1965. So much for the current myth of an intact black family before the War on Poverty.
I do not know anything about Mr. Epstein except he is a writer.
Epstein is one of the finest conservative thinkers we’ve got today. Publishes often in the WSJ.
"The poor used legal aid, not to sue the city and the school board, as political-minded antipoverty workers had hoped, but mainly to sue one another:"...
...We really don't want to help the poor but enable them to harass state and local government with lawsuits...
So should I take that piece he wrote as some kind witty writing? If it was it wasn’t very clever or sophisticated.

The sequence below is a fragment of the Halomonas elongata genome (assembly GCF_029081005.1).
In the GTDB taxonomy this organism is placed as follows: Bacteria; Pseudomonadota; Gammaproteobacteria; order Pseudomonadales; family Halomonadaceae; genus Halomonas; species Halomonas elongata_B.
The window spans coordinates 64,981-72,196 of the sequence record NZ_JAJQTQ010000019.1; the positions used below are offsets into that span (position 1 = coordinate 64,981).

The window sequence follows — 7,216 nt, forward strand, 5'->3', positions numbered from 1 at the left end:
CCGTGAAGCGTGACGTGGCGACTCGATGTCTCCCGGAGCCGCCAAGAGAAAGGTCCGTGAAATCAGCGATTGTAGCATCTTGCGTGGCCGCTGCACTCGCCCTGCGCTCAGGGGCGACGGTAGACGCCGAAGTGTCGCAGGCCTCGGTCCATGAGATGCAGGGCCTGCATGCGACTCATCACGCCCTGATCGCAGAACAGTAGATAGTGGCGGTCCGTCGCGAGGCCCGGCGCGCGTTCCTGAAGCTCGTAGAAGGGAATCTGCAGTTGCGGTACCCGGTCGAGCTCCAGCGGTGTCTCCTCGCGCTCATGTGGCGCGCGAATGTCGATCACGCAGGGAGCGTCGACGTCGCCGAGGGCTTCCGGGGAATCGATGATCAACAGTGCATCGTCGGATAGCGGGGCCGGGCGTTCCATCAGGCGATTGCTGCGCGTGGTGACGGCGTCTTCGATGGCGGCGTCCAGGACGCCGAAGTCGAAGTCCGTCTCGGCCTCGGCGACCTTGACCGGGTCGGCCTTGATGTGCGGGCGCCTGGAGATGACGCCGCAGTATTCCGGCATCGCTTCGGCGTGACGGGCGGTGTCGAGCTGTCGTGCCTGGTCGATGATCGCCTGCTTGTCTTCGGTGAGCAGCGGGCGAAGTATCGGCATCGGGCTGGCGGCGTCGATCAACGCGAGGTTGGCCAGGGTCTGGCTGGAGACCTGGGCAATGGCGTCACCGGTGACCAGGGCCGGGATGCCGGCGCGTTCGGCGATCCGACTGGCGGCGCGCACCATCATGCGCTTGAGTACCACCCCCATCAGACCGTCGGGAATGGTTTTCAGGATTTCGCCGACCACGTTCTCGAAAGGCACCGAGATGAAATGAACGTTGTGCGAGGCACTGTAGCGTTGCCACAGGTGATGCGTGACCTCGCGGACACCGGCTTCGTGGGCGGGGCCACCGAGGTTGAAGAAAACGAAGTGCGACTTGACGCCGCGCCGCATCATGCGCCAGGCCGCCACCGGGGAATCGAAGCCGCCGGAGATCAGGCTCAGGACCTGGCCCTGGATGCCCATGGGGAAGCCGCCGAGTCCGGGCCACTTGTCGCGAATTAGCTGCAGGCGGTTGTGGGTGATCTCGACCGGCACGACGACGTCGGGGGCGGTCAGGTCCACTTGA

Also I should assume he gave up his youthful Leftist ways and found conservatism which in itself is certainly not unheard of.
Was this the same Epstein who was so leftwing that when he ate in a small restaurant & left a 45 cent tip, his colleague chided him, “You do know, Joe, that Trotsky never tipped.”
“You’re right”, he replied and picked his coins up off the table.
The "root" cause of all problems in the world today is sin. Period.
Poverty is many times (but not always) a consequence of other sins: sexual immorality, debauchery, drunkenness, idolatry, fornication, sloth, etc.
The solution to sin is Christ.
I would rather subsidize a woman suing for child support than have my money replace that the father should be paying.
That, too me, is a proper use of legal aid.
So is someone suing for debt collections, because they should be repaid.
Strikes me as dishonest.